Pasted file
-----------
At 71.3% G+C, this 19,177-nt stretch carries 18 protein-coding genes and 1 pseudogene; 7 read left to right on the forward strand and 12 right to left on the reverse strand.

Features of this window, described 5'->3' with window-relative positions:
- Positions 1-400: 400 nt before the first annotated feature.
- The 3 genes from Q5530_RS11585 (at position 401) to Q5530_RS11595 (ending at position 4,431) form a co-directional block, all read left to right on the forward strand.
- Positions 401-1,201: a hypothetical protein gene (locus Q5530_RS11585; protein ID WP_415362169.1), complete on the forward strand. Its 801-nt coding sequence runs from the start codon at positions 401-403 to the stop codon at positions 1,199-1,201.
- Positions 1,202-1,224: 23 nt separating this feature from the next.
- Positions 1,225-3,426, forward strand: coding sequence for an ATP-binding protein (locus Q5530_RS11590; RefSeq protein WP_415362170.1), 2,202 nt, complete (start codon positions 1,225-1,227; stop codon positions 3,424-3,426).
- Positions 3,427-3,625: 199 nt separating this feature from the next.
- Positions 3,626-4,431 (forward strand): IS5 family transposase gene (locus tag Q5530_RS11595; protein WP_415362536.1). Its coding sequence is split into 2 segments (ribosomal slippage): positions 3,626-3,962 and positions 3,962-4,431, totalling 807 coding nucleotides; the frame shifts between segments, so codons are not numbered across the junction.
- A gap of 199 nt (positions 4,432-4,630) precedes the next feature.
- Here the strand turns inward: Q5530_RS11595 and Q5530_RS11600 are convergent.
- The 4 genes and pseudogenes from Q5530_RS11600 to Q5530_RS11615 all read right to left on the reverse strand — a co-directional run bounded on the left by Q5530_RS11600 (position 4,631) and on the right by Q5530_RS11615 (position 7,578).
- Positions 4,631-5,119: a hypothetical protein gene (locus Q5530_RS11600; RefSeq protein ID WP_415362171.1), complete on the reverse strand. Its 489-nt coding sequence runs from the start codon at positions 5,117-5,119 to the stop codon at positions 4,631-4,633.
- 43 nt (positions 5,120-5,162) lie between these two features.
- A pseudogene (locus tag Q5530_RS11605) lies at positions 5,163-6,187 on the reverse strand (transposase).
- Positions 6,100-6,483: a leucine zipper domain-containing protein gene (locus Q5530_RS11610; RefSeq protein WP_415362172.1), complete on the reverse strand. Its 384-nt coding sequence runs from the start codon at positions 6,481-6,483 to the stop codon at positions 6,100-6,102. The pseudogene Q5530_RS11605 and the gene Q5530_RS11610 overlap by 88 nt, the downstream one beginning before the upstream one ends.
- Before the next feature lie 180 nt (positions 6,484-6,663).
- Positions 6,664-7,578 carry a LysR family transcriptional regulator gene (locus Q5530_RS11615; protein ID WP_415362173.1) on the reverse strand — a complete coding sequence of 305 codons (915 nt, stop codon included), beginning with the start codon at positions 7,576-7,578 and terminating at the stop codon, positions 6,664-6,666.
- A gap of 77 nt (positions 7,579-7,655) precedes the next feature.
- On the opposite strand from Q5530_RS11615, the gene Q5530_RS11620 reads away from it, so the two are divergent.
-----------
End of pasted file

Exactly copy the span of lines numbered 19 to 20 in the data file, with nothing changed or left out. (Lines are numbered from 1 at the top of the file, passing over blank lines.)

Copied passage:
- A gap of 77 nt (positions 7,579-7,655) precedes the next feature.
- On the opposite strand from Q5530_RS11615, the gene Q5530_RS11620 reads away from it, so the two are divergent.